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Pitzer College v. Indian Harbor Ins. Co.

Supreme Court of California

August 29, 2019, Opinion Filed



 [***703]   [**671]  CHIN, J.—California's notice-prejudice rule generally allows insureds to proceed with their insurance policy claims even if they give their insurer late notice of a claim, provided that the late notice does not substantially prejudice the insurer. (Campbell v. Allstate Ins. Co. (1963) 60 Cal.2d 303, 307 [32 Cal. Rptr. 827, 384 P.2d 155] (Campbell).) In this context, we consider two narrow questions from the United States Court of Appeals for the Ninth Circuit, restated as follows: (1) Is California's common [****2]  law notice-prejudice rule a fundamental public policy for the purpose of choice of law analysis? (2) If so, does the notice-prejudice rule apply to the consent provision of the insurance policy in this case? (Cal. Rules of Court, rule 8.548(f)(5) [Supreme Court may restate questions or ask the requesting court for clarification].) In line with California's strong preference to avoid technical forfeitures of insurance policy coverage, we conclude (1) that our notice-prejudice rule is a fundamental public policy of our state in the insurance context, and (2) the rule generally applies to consent provisions in the context of first party liability policy coverage and not to consent provisions in third party liability policies. We leave it for the Ninth Circuit to decide whether the consent provision at issue here contemplates first party or third party coverage.

I. Facts and Procedural History

The Claremont University Consortium (CUC) is an umbrella entity that enters into insurance contracts on behalf of the Claremont Colleges, including plaintiff Pitzer College (Pitzer). (Pitzer College v. Indian Harbor Ins. Co. (9th Cir. 2017) 845 F.3d 993, 994 (Pitzer College).) The CUC purchased an [*98]  insurance policy (Policy) from defendant Indian Harbor Insurance  [***704]  Company (Indian Harbor) that covered Pitzer for [****3]  legal and remediation expenses resulting from pollution conditions discovered during the policy period of July 23, 2010, to July 23, 2011. (Ibid.)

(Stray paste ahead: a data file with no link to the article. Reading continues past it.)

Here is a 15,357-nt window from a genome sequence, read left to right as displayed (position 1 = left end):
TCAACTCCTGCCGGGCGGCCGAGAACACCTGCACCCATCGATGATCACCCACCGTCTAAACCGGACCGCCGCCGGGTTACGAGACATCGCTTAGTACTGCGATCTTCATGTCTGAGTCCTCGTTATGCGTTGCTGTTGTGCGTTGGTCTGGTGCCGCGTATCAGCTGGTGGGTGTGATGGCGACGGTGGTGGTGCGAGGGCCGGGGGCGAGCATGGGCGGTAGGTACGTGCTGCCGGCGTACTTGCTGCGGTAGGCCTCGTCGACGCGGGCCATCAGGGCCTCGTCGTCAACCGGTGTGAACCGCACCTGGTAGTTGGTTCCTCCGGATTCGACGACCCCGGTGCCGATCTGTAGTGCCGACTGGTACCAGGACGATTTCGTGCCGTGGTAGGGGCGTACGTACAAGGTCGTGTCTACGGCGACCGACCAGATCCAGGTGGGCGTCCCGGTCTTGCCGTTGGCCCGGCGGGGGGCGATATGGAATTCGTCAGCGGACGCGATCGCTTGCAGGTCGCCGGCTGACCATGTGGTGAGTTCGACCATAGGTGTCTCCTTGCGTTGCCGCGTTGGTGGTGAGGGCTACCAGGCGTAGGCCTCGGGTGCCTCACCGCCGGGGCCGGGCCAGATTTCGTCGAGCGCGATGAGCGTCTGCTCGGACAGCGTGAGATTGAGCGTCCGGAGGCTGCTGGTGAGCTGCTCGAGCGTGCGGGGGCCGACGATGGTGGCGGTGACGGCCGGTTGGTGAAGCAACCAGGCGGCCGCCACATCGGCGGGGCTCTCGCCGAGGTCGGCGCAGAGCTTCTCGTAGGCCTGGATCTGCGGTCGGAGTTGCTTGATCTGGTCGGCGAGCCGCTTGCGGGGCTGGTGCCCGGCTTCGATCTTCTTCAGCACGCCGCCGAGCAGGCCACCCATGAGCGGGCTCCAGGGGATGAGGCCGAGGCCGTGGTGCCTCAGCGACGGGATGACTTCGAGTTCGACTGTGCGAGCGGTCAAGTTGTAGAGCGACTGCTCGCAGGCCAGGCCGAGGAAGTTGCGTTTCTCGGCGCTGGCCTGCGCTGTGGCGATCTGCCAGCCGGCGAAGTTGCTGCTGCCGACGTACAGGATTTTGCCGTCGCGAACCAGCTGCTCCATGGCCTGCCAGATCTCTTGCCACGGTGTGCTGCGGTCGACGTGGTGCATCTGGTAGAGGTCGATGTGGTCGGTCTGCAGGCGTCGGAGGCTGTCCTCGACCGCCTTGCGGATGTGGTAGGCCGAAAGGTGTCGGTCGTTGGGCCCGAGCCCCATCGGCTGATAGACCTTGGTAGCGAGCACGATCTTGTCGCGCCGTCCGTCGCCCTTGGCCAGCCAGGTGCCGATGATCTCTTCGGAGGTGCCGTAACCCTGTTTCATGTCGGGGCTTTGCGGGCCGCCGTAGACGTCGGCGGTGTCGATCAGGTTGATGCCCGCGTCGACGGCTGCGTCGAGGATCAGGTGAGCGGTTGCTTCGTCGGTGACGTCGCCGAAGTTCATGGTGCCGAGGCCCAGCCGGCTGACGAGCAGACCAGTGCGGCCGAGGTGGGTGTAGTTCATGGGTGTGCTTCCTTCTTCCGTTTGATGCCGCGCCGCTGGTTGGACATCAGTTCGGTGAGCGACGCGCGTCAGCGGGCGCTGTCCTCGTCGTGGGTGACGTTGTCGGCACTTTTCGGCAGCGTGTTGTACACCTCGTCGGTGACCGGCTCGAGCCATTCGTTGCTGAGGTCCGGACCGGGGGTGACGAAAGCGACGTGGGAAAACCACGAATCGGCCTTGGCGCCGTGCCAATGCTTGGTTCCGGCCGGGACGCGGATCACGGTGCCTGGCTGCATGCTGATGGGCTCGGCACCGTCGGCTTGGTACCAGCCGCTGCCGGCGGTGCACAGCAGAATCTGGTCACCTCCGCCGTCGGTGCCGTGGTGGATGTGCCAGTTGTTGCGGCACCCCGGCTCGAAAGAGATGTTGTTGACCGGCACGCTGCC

The Policy contains three provisions pertinent to our review. First, a notice provision requires Pitzer to provide oral or written notice of any pollution condition to Indian Harbor and, in the event of oral notice, to “furnish … a written report as soon as practicable.”1 Second, a consent provision requires Pitzer to obtain Indian Harbor's written consent before incurring expenses, making payments, assuming obligations, and/or commencing remediation due to a pollution condition.2 Pursuant to an emergency exception [**672]  to this consent provision, however, if Pitzer incurs costs “on an emergency basis where any delay … would cause injury to persons or damage to property or increase significantly the cost of responding to any [pollution condition],” then Pitzer is not required to obtain Indian Harbor's prior written consent, but it is required to notify Indian Harbor “immediately thereafter.” Third, a choice of law provision states that New York law governs all matters arising under the Policy.3

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8 Cal. 5th 93 *; 447 P.3d 669 **; 251 Cal. Rptr. 3d 701 ***; 2019 Cal. LEXIS 6240 ****; 2019 WL 4065521

PITZER COLLEGE, Plaintiff and Appellant, v. INDIAN HARBOR INSURANCE COMPANY, Defendant and Respondent.

Prior History:  [****1] Ninth Circuit, 14-56017. Central District of California, 2:13-cv-05863-GW-E.

Pitzer Coll. v. Indian Harbor Ins. Co., 845 F.3d 993, 2017 U.S. App. LEXIS 668 (9th Cir., Jan. 13, 2017)Pitzer College v. Indian Harbor Ins. Co., 2017 Cal. LEXIS 2235 (Cal., Mar. 22, 2017)


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